I went through the obligatory Jim Morrison phase when I was 15. I bought every record The Doors ever released and studied them furiously, but I rarely listened to L.A. Woman, their final album as a band. It was hard to deny the rollicking zeal of "Love Her Madly" or the desert highway allegory of "Riders On The Storm," but I couldn't stand what had happened to Jim's voice. He supposedly adored his new drug-, cigarette-, and alcohol-ravaged voice and the resulting raspy tones that were ideal for the kind of blues songs he'd always wanted to sing, but I'd seen the Oliver Stone movie and I'd read all the books. L.A. Woman might be one of the best swan songs ever, but that gravely voice is a symbol of impending doom, promises unfulfilled, and death in a Paris bathtub.
A decade later I discovered the music of Marianne Faithfull and was immediately struck by the similarities between Sister Morphine and the Lizard King. Morrison was never as angelic or traditional as Faithfull was in the '60s, but those voices—shredded by years of substance abuse and more than a handful of infamous love affairs—could have been telling the very same story. The difference is that Morrison succumbed to his indulgences while Faithful became a survivor, rendering her dry alto less sad than seasoned. Still, from her sweet yet somber covers of The Beatles' "Yesterday" and The Mamas and the Papas' "Monday Monday," to her forays into blues, Americana, and synth-laden pop, a palpable sadness has always pervaded. And not since Broken English, Faithfull's 1979 comeback, has this been more true.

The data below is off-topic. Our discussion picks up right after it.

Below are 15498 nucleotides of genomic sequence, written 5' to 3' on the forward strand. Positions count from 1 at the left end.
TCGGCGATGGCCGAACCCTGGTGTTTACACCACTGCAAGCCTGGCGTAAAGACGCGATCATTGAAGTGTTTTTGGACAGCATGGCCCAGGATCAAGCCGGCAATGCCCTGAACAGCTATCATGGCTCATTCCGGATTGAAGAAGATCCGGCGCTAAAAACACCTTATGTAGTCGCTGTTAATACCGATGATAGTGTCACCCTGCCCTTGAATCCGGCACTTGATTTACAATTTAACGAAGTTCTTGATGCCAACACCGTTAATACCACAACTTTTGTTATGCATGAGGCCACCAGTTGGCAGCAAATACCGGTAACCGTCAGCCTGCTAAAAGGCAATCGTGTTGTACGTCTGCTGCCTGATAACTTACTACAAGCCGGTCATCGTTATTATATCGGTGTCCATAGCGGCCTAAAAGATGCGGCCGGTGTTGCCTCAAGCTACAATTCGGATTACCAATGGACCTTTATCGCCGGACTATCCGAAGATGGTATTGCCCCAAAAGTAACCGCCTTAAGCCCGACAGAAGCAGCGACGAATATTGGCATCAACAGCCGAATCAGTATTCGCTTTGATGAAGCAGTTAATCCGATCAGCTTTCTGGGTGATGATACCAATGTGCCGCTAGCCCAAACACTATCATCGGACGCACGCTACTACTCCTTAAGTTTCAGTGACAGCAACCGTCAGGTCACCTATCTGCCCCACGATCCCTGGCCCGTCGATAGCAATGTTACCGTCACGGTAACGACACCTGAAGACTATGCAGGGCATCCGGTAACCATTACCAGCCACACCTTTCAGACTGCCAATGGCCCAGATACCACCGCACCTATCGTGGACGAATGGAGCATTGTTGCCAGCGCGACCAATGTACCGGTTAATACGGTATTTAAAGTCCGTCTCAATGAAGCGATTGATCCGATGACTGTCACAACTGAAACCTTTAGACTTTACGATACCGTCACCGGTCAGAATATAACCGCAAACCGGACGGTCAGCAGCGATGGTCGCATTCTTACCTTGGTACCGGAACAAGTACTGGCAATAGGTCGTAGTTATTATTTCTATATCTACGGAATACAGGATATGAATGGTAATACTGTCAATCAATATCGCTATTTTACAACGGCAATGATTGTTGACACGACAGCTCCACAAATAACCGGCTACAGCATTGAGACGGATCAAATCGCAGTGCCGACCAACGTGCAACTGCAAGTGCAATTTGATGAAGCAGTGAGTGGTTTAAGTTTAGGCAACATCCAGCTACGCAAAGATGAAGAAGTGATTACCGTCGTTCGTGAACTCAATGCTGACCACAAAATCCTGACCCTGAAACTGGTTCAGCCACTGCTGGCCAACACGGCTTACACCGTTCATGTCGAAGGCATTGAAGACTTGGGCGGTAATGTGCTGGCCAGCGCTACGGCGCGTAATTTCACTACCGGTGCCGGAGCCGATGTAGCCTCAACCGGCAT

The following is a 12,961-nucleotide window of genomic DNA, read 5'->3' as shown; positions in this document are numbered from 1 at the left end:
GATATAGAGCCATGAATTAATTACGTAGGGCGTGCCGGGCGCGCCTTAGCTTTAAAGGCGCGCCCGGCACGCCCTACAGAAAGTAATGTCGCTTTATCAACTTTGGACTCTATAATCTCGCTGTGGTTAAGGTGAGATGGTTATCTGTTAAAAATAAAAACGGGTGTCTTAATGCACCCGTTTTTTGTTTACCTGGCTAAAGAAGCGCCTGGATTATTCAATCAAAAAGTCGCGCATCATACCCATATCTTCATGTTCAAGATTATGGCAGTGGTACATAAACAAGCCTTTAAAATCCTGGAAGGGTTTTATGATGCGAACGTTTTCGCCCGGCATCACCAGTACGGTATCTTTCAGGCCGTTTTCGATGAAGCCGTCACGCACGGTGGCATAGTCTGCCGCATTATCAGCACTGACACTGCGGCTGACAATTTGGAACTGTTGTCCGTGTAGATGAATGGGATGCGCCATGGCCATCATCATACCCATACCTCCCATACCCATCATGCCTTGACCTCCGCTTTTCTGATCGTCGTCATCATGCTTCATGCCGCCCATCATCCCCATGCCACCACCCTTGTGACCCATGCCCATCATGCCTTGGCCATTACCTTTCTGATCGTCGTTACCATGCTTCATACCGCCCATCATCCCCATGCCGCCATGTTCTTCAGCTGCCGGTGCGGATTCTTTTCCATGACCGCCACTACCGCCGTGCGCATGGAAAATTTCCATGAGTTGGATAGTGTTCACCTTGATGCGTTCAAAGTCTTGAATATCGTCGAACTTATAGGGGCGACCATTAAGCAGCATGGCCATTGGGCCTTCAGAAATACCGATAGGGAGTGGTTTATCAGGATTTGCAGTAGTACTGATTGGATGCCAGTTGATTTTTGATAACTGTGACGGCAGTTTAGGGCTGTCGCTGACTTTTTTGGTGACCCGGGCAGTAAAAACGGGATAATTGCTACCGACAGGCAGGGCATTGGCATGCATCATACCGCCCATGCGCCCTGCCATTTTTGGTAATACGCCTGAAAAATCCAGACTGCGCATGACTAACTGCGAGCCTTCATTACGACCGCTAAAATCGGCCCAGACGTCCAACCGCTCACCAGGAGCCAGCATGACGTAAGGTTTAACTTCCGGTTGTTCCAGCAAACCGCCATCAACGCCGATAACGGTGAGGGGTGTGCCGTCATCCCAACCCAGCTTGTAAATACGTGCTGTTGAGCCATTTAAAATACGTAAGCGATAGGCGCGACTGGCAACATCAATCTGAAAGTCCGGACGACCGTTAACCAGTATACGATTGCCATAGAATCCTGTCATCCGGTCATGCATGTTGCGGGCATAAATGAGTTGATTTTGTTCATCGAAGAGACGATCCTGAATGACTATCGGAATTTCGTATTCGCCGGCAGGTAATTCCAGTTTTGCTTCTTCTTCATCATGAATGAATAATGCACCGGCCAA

You can see the faint purplish hue of bruises all over the exterior of her new album Before The Poison, which, like 2002's Kissin' Time, features a slew of high-profile collaborators, including PJ Harvey and Nick Cave. Regardless of whether or not she wrote the lyrics (three tracks were composed entirely by Harvey), Faithfull provides the flesh and blood to her partners' sonic bones. She tries to wrap her head (and voice) around the machinations of love on the opening track "Mystery Of Love," alternately questioning longing and doubt, and equates a hazy romantic/professional relationship with suburban sprawl on the creaky "Last Song," co-written by Blur's Damon Albarn.
Recent world events simmer beneath the surface of songs like "Crazy Love," one of three tracks featuring longtime producer Hal Willner, and the Harvey-produced title track, the pre-9/11 complacency of which is perhaps a bit unfocussed. More elegant and refined is the elegiac "In The Factory," the Cave-helmed "There Is A Ghost," and the lullabyish closing song "City Of Quartz," which seemingly takes jabs at one or more of the world's "charming" and "handsome" leaders: "Citadel, prison of sorts/Only the rich make the laws/Using repression and force." Still, Before The Poison is a markedly personal record, earmarking another chapter in Faithfull's 40-year career. Her fresh, trembling soprano may have been replaced with the voice of a life lived, but she's reaching for new heights…even if she doesn't always hit the note.